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Eudragit®: A Versatile Family of Polymers for Hot Melt Extrusion and 3D Printing Processes in Pharmaceutics

Programa de Pós-Graduação em Ciências Farmacêuticas, Faculdade de Farmácia, Universidade Federal do Rio Grande do Sul, Porto Alegre 90610-900, Brazil
Departamento de Produção e Controle de Medicamentos, Faculdade de Farmácia, Universidade Federal do Rio Grande do Sul, Porto Alegre 90610-900, Brazil
Author to whom correspondence should be addressed.
Pharmaceutics 2021, 13(9), 1424;
Received: 28 July 2021 / Revised: 2 September 2021 / Accepted: 5 September 2021 / Published: 8 September 2021


Eudragit® polymers are polymethacrylates highly used in pharmaceutics for the development of modified drug delivery systems. They are widely known due to their versatility with regards to chemical composition, solubility, and swelling properties. Moreover, Eudragit polymers are thermoplastic, and their use has been boosted in some production processes, such as hot melt extrusion (HME) and fused deposition modelling 3D printing, among other 3D printing techniques. Therefore, this review covers the studies using Eudragit polymers in the development of drug delivery systems produced by HME and 3D printing techniques over the last 10 years. Eudragit E has been the most used among them, mostly to formulate immediate release systems or as a taste-masker agent. On the other hand, Eudragit RS and Eudragit L100-55 have mainly been used to produce controlled and delayed release systems, respectively. The use of Eudragit polymers in these processes has frequently been devoted to producing solid dispersions and/or to prepare filaments to be 3D printed in different dosage forms. In this review, we highlight the countless possibilities offered by Eudragit polymers in HME and 3D printing, whether alone or in blends, discussing their prominence in the development of innovative modified drug release systems.

Graphical Abstract

1. Introduction

The search for innovative technologies in the production of new medicines is constant and involves techniques that are able to improve the physicochemical and bioavailability characteristics of drugs and increase the patient’s acceptance, among others. In the last two decades, hot melt extrusion (HME) has been extensively used as a technique for manufacturing solid dosage forms [1], especially linked to three-dimensional (3D) printing [2]. More specifically, the fused deposition modelling (FDM) 3D printing technique, where the melt material is deposited layer-by-layer to form an object, has been closely related to the HME process. Thus, besides acting as a technique to produce pharmaceutical products itself, HME has been substantially used as a first step in the production of filaments for FDM [3] or even during the feeding of the materials in some 3D printers.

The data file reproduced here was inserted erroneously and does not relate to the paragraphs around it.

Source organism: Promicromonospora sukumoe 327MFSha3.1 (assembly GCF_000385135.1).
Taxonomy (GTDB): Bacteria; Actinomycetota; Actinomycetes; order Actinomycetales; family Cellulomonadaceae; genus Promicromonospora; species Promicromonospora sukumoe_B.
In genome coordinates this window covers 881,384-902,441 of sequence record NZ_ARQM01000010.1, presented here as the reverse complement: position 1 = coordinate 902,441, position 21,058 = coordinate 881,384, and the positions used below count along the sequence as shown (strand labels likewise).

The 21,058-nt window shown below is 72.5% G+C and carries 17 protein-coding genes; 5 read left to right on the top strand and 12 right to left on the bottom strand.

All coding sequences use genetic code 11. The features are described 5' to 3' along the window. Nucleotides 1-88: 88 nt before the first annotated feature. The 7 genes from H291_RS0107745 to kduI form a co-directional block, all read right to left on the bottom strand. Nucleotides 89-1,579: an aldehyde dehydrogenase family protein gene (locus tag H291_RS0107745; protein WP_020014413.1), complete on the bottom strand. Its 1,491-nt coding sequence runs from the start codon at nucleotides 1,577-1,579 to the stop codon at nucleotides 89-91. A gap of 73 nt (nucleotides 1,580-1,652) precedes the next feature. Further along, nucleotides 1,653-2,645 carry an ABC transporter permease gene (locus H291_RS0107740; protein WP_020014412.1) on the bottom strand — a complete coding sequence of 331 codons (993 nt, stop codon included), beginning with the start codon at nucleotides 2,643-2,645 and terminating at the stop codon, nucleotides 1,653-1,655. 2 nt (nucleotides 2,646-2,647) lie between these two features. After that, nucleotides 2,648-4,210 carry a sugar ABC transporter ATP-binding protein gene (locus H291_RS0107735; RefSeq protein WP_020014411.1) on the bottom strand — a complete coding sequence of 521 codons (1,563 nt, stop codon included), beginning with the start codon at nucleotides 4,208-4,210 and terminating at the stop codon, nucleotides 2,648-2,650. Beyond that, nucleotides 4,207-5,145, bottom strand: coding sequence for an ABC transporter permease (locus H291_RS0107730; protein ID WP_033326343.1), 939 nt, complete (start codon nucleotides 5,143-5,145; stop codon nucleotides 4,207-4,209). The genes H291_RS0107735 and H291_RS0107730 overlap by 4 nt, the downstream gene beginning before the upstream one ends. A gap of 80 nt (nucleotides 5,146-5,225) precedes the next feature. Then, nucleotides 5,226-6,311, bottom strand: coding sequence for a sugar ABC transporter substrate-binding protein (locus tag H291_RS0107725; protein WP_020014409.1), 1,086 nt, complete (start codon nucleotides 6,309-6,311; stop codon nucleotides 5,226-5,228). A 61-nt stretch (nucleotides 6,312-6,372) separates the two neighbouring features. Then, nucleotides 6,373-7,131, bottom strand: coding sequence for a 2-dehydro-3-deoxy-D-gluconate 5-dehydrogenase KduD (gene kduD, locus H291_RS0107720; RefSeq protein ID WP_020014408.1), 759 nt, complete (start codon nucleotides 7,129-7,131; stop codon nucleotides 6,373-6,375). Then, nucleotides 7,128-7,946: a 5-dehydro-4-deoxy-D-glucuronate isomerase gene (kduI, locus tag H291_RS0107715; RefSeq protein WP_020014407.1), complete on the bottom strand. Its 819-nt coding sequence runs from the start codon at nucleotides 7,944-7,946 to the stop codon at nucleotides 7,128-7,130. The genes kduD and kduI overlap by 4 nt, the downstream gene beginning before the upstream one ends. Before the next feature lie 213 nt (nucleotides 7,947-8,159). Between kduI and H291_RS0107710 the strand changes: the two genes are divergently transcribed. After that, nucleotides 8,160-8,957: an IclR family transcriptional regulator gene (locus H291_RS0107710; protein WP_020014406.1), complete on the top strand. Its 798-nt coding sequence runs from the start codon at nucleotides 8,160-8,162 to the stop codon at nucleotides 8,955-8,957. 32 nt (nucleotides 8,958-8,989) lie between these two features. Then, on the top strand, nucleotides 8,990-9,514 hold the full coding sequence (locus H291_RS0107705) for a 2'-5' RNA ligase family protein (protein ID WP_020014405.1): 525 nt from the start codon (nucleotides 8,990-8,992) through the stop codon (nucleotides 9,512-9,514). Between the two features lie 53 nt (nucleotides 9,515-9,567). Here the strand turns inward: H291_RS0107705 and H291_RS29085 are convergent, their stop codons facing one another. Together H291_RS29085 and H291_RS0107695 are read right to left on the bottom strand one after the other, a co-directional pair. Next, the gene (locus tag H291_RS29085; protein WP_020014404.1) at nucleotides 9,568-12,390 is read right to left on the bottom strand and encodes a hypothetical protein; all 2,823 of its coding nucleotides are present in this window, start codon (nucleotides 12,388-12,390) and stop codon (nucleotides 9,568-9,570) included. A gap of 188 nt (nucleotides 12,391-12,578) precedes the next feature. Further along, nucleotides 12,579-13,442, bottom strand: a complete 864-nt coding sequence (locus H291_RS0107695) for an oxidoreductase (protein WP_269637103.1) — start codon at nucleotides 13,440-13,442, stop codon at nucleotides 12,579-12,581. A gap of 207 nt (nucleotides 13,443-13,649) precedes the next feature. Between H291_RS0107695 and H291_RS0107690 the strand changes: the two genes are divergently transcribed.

In the HME process, the mixture of polymers and drugs, as raw material, is passed through a heated barrel with the help of a screw, which can be single or twin, and comes out through a die in a variety of forms, which can be controlled by the operator [3]. In some cases, excipients like plasticizers are necessary to facilitate the material extrusion [4]. The temperature used in HME is usually above the glass transition (Tg) and melting (Tm) temperature of the chosen polymer. This process favours the mixing of drug and polymer at a molecular level, and its use is justified by a number of advantages, such as being a solvent-free technique, with few steps until the final product, and being easily automated, which is desired by the industry [5].
HME has been applied using a wide range of polymers in the production of different drug delivery systems, such as tablets [6,7], pellets [8,9], implants [10] and transdermal systems [11,12], but has been especially focused on the production of solid dispersions (SDs) of poorly water-soluble drugs [4]. However, in the last few years, its use in pharmaceutics has been boosted even more due to it being linked to 3D printing processes in the development of innovative medicines.
The application of 3D printing techniques in the development of drug delivery systems emerged in the pharmaceutical market after 2015, when the Food and Drug Administration (FDA) approved the first medicine produced with this technology. In a 3D printing process, a material is deposited layer-by-layer to form an object with a unique structure, thus facilitating the customization of doses and therapies [13]. Depending on the type of material and the way that the material is deposited, different 3D printing techniques can be explored. The American Society for Testing and Materials classified the techniques into seven categories (material jetting, material extrusion, vat photopolymerization, powder bed fusion, binder jetting, sheet lamination and directed energy deposition) [14], but not all have been applied in the development of drug delivery systems. The most used techniques for the development of medicines are the extrusion techniques—semisolid extrusion and FDM, stereolithography, inkjet printing and selective laser sintering (SLS) [15]. Thanks to the versatility of 3D printing in the development of personalized medicines, it has been used in the production of the most diverse pharmaceutical forms, such as oral delivery devices (tablets, caplets, and printlets) [16,17,18,19], skin products (films, microneedles and patches) [20,21], implants [22,23], and scaffolds [24,25], among others.